MJH’s efforts to refocus on a digital experience include new blog posts featuring artifacts from the collection, videos of events and lectures from the museum’s archives and plans for activities to do with kids, like creating a family tree or conducting an interview with a family member. Like the USHMM and NMAJH, the museum is also hoping to engage educators by posting links to its collection and resources on its Facebook page, Twitter and Instagram. Recently, the website added a landing page with a homeschooling guide.

In the days since the museum closed on March 15, Mack said that the website has received several thousand more video views than is typical. The museum’s free Holocaust education curriculum, available since February 2019, had registered almost as many new users by the middle of March as in the entire month of February.

The museum has begun to host virtual events that were on the museum’s calendar before its closure, like a lecture on Yiddish humor during World War II with Yiddishist Anna Shternshis and an author talk. It’s also rolling out new events, including an April 2 panel on Seders in the time of coronavirus with former Forward editor-in-chief Jane Eisner, Forward contributor Liza Schoenfein and cookbook author Adeena Sussman. Apart from going remote, the live-streamed events are being tweaked in another way, with many of them being held at lunch time instead of the evening to provide a midday break for those working from home.

“It’s a pretty exciting time in a dark way, because there are a lot of new ways to engage audiences and to convert extant content into new and fresh modes of storytelling,” said Sarah Bailey Hogarty, director of marketing and communications for the Contemporary Jewish Museum in San Francisco.

The museum has launched a virtual tour of their exhibit “Levi Strauss: A History of American Style,” which chronicles the life of the blue jeans creator and his iconic contributions to fashion. And, in an attempt to engage a more committed online audience, Hogarty and her team have outlined a weekly schedule of “bite-sized” content to be posted to Instagram, Facebook and Twitter and designed to particularly engage families with school-aged children. Each day has a theme. Monday is “CJM home school,” each week spotlighting a different at-home learning resource from the collection. Tuesday will focus on a DIY project — a science project, craft or writing prompt — to keep small hands busy and engage both kids and parents. Wednesday will reflect on a #MuseumMomentofZen. Thursday is for toda, or thankfulness, and will include recipes for Shabbat, dispatches from mitzvah projects or instances of people being kind. Friday will feature audio or video from a past installment of the museum’s weekly Friday gallery chats.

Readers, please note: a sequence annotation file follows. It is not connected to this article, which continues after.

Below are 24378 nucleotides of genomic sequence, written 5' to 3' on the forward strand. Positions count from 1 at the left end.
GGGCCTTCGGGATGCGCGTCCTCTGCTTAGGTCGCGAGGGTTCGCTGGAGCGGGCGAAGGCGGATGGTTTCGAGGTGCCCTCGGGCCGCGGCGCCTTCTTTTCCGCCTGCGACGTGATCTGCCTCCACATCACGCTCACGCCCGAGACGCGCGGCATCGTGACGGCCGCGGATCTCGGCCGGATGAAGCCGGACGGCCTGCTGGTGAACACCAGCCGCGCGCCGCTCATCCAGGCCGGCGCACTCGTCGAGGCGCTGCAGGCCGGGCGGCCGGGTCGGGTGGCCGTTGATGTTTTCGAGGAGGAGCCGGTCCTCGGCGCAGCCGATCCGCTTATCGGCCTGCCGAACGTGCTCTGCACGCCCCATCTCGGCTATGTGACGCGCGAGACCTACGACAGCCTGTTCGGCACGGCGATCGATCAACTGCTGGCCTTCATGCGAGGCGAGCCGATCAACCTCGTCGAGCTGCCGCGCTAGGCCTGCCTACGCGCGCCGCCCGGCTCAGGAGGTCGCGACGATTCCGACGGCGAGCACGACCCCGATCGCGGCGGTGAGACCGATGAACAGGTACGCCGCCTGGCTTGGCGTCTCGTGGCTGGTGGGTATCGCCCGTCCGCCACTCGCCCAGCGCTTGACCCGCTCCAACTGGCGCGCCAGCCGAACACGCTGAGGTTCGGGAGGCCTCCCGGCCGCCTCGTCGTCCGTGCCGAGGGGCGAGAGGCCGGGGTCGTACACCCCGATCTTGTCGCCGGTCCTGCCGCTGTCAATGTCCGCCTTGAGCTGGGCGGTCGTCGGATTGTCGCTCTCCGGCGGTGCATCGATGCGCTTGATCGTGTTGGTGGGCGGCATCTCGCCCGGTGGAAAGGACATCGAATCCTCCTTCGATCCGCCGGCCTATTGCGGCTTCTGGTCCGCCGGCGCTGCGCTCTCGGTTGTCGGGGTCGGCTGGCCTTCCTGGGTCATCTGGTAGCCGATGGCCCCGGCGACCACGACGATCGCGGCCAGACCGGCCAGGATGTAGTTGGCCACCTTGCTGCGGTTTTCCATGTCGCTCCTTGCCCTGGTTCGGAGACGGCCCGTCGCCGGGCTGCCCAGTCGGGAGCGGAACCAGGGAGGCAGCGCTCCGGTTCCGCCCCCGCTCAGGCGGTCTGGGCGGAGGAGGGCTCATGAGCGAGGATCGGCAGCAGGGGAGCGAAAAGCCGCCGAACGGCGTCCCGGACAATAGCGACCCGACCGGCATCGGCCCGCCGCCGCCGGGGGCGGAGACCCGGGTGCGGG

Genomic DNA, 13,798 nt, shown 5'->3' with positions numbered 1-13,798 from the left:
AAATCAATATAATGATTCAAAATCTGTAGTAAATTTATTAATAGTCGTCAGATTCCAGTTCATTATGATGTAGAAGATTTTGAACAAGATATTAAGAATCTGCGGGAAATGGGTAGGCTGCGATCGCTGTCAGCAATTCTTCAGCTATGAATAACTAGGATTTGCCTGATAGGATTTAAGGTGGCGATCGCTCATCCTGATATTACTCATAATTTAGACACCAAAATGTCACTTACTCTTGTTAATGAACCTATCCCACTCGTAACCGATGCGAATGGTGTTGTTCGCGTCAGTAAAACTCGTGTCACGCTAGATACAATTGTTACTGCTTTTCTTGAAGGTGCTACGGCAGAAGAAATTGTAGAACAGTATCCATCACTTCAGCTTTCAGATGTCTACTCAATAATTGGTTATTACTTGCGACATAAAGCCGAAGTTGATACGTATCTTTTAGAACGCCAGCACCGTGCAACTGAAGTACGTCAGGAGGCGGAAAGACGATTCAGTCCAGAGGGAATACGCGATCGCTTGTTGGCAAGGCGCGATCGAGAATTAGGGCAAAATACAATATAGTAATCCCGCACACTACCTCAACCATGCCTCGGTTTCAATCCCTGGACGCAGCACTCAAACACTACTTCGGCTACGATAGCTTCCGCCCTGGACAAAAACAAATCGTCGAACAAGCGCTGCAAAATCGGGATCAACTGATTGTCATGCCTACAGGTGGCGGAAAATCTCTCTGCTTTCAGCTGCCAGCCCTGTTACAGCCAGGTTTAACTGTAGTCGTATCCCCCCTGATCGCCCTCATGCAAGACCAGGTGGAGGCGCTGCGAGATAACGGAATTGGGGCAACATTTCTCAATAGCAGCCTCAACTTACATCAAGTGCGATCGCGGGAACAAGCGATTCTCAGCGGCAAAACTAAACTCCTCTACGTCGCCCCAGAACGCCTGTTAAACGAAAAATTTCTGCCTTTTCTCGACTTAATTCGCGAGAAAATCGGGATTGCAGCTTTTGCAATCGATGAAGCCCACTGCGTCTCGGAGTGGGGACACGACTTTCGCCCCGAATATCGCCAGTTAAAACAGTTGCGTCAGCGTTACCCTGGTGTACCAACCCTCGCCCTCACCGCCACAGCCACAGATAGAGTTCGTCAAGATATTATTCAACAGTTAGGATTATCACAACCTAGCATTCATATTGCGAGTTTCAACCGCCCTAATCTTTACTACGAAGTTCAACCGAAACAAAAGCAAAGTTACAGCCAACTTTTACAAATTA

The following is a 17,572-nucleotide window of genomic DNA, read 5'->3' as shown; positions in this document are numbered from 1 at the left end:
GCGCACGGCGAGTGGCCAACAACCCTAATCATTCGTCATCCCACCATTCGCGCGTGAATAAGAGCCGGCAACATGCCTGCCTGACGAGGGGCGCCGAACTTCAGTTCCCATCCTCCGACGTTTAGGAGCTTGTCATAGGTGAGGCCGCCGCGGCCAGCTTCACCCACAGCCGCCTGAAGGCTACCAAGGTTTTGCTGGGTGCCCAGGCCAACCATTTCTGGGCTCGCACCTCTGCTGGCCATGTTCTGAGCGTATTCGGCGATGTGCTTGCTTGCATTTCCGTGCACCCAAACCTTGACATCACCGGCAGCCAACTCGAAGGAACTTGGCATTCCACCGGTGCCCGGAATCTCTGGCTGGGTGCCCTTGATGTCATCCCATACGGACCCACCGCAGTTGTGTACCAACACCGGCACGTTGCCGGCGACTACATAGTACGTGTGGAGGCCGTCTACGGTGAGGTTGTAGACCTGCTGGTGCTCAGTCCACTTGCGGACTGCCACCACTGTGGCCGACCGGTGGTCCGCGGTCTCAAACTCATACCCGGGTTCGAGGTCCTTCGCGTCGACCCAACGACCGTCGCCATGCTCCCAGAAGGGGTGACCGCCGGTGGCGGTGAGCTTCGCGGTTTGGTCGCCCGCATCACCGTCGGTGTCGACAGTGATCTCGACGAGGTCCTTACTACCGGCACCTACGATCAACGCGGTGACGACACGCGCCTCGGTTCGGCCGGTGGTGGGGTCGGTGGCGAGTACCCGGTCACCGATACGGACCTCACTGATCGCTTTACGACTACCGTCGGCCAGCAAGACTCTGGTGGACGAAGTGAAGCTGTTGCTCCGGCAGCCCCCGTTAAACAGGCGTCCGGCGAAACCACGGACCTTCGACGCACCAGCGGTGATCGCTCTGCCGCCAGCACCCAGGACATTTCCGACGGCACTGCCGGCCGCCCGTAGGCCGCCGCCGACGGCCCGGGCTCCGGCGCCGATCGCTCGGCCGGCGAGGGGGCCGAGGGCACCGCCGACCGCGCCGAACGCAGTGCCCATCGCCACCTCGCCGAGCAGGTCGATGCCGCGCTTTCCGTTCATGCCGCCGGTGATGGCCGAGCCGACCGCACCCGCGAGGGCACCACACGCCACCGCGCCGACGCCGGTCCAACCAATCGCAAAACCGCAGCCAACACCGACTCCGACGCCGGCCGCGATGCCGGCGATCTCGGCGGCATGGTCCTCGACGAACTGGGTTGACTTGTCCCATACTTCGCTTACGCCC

For Hogarty, taking the museum online only has an upside.“Most museums see far higher visitorship on their digital platforms than they do in their brick and mortars,” she said. “This is obviously a time to really evaluate the importance and impact of those online visitors, which can reach across the world. This whole experience, if nothing else, really illustrates to us how, in fact, we are all connected and how this world is much smaller than we think it is.”

Lisa Kranseler, executive director of the Washington State Jewish Historical Society, is glad in this moment to have had the forethought to have put the society’s holdings online. The society’s companion museum, the Washington Jewish Museum, is one of the few not shutting down in the midst of the current crisis — because it’s online only.

Before Kranseler established the museum on the occasion of the society’s 50th anniversary in 2018, the society’s wealth of oral histories and photos were only accessible at the University of Washington’s Special Collections libraries. Kranseler wanted to give the public greater curated access to the society’s archives; now the museum — which shares the society’s three-employee staff — boasts online exhibits on the history of Washington-area Jewish businesses, synagogues and notable people.

Since Washington became the first state in the U.S. to register a major coronavirus cluster, Kranseler has continued in her mission to recording history as it happens. She’s been contacting members of the society and Washingtonians at large to create a collection of oral, text and video histories for a forthcoming exhibit called “Haggadah: Telling Your Stories in the Time of COVID-19,” which will chronicle how individuals are coping with the current crisis. The word “haggadah,” Kranseler noted, roughly translates to “telling,” and the online exhibit will focus on the current period both broadly and as it relates to people’s Passover plans. The oral histories used in the project will be recorded remotely, through voice memos, Zoom or Skype meetings or Facetime.

Kranseler is also collecting stories of how area synagogues and Jewish organizations are responding through measures like online Shabbat services.

“This museum is serving as a central spot” to collect firsthand accounts of this moment, Kranseler said. “As a community, we’re telling our story for the future. Suddenly people are realizing ‘Oh, history is important.’”

PJ Grisar is the Forward’s culture fellow. He can be reached at [email protected]